The scale of distances and sizes keeps getting larger and larger by factors of ten (i.e.,  logarithmically) as you go up. Here is the link:

I am awed by the sheer sizes of things compared to familiar earth-scale objects. We know that our observable universe has not existed forever; presumably whatever caused this vast universe is incomprehensibly vaster. [1]

I am also impressed that humans are able to figure all this out; it is not obvious to the naked eye. An enormous amount of collective brainpower over the years  has gone into making instruments (including space-based telescopes) to collect data at many electromagnetic frequencies and to figure out what it all means.

Bonus: In case you haven’t seen them already, here is a link to compelling infrared images from the newly-deployed $10 billion Webb space telescope (your tax dollars at work):

[1] I don’t want to distract from the sheer visual enjoyment of this graphic with a controversial discussion of what is responsible for bringing our universe into existence. All I will say here is that it did not come from “nothing”, as a certain dishonest physicist is fond of claiming. See the “Thinking About the Existence and Attributes of God” section of Christian Apologetics Insights from David Geisler, Ray Ciervo, and Prem Isaac [2020 NCCA, 9], including footnotes 1 and 2, for a brief discussion of these issues, and implications for a nonmaterial sustainer of physical reality.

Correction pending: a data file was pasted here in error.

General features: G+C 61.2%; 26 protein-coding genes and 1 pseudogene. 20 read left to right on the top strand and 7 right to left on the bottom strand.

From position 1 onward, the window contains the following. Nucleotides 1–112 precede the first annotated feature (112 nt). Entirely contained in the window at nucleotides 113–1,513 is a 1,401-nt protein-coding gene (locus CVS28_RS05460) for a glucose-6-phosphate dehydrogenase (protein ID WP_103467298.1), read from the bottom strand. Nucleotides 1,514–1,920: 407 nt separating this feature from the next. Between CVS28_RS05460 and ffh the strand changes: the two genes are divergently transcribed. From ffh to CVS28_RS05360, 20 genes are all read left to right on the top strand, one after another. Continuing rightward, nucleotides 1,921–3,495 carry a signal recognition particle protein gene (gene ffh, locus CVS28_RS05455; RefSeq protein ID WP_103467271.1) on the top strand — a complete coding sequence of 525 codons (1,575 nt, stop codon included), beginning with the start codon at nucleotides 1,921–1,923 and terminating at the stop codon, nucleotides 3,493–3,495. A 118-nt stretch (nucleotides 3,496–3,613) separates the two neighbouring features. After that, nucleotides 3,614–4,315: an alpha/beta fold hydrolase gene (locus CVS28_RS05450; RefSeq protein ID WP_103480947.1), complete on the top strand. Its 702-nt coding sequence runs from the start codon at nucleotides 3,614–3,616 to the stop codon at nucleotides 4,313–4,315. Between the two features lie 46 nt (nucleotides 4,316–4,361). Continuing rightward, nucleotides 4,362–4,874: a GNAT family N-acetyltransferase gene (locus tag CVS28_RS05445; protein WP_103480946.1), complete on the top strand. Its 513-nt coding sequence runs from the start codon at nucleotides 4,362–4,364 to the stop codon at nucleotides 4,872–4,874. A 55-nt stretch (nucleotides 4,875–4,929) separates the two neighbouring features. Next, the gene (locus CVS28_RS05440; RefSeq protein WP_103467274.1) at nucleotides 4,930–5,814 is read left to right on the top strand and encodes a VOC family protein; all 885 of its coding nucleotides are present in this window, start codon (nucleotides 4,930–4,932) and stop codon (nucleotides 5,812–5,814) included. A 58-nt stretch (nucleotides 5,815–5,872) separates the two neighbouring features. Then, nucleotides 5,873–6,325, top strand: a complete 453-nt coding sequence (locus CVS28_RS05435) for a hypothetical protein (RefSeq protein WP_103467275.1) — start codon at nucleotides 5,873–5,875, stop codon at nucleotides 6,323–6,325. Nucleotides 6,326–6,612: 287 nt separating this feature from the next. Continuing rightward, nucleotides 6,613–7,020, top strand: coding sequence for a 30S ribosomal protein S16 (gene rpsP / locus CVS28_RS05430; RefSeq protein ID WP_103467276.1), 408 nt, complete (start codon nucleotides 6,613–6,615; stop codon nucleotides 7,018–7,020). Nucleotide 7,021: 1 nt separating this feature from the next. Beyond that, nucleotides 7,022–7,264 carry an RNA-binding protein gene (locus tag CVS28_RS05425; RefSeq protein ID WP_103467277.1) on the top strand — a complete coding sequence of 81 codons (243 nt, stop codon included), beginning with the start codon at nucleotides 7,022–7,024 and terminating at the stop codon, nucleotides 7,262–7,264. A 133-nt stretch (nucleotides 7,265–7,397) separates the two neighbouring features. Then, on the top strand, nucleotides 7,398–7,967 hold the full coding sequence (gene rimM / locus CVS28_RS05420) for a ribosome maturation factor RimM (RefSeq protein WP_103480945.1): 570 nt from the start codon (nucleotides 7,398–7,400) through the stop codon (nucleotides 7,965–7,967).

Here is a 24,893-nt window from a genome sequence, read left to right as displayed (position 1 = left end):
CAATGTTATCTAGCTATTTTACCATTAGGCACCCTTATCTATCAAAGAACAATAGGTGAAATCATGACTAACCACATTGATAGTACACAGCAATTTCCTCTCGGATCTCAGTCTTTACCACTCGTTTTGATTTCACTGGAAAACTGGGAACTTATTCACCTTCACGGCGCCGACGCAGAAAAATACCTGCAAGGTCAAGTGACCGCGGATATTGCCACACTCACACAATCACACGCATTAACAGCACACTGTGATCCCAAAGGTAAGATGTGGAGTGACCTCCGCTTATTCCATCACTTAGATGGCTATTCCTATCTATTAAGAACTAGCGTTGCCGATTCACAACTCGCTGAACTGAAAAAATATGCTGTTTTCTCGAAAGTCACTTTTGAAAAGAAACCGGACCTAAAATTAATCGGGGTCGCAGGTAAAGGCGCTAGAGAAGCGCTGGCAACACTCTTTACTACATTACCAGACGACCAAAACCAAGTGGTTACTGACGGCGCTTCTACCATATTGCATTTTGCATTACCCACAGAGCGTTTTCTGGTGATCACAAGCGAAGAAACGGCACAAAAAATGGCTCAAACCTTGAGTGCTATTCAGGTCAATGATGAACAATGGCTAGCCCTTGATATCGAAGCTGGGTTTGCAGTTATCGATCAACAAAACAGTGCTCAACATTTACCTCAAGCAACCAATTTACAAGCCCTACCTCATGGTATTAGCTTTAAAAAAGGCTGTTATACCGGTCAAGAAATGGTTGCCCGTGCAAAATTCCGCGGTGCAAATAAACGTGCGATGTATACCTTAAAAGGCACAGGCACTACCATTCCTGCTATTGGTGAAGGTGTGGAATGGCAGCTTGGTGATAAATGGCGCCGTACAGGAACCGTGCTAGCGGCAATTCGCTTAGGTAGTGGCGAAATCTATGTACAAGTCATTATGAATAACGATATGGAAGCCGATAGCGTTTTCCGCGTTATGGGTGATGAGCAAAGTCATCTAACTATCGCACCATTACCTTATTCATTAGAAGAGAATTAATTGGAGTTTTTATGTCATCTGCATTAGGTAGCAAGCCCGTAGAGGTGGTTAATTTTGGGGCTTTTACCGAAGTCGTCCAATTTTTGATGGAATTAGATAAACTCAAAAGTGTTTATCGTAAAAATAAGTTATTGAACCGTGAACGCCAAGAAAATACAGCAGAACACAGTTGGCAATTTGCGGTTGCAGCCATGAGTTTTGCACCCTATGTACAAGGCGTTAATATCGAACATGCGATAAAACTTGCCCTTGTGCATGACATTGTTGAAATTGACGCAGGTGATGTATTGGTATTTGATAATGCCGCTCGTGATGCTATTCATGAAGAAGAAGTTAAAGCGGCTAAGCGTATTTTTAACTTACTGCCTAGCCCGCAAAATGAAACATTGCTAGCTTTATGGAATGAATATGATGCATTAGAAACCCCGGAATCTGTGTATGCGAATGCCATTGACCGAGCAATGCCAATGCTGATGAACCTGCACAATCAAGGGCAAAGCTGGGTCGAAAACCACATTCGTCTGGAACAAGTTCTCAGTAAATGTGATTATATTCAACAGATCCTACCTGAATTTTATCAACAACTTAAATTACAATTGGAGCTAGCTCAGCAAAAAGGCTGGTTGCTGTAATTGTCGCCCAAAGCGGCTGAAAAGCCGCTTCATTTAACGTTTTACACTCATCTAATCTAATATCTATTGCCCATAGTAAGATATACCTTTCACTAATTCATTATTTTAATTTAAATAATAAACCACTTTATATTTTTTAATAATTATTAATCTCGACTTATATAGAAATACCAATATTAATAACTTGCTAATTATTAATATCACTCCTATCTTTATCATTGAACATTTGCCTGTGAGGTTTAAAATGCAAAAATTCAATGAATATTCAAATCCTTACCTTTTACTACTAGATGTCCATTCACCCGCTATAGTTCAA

Severance and the Disutility of Work

For those who were unaware, we are apparently a Severance blog now, a trend made all the better since nobody else is talking about the show anymore. Like all high concept fiction, the show can be consumed as a metaphor, in this case usually as a metaphor for modern office work. While I consume more than my share of metaphors, I usually find speculating about the “true” underlying metaphor driving a piece of storytelling to be more fun than useful. Instead, let’s talk about what the central conceit of the show actually is, namely a return to explicit slavery. Not almost slavery. Not wage slavery. Not “I’d rather be playing Minecraft on Twitch than making pivot tables in Excel ” slavery.

Actual slavery. The hook, through a clever bit of science fiction, is that it is slavery through a channel that allows a person to enslave the only person that we can imagine the world allowing to pass as anything but grossly criminal: themselves. The person you are enslaving to toil on your behalf happens to be a partitioned-off portion of your own consciousness (known as an “innie”) who continues to operate within a now shared bodily meat sack while your “outie” consciousness goes into a apparent blacked-out stasis. The innie does all the work, while the outie reaps (nearly all) all of the material rewards.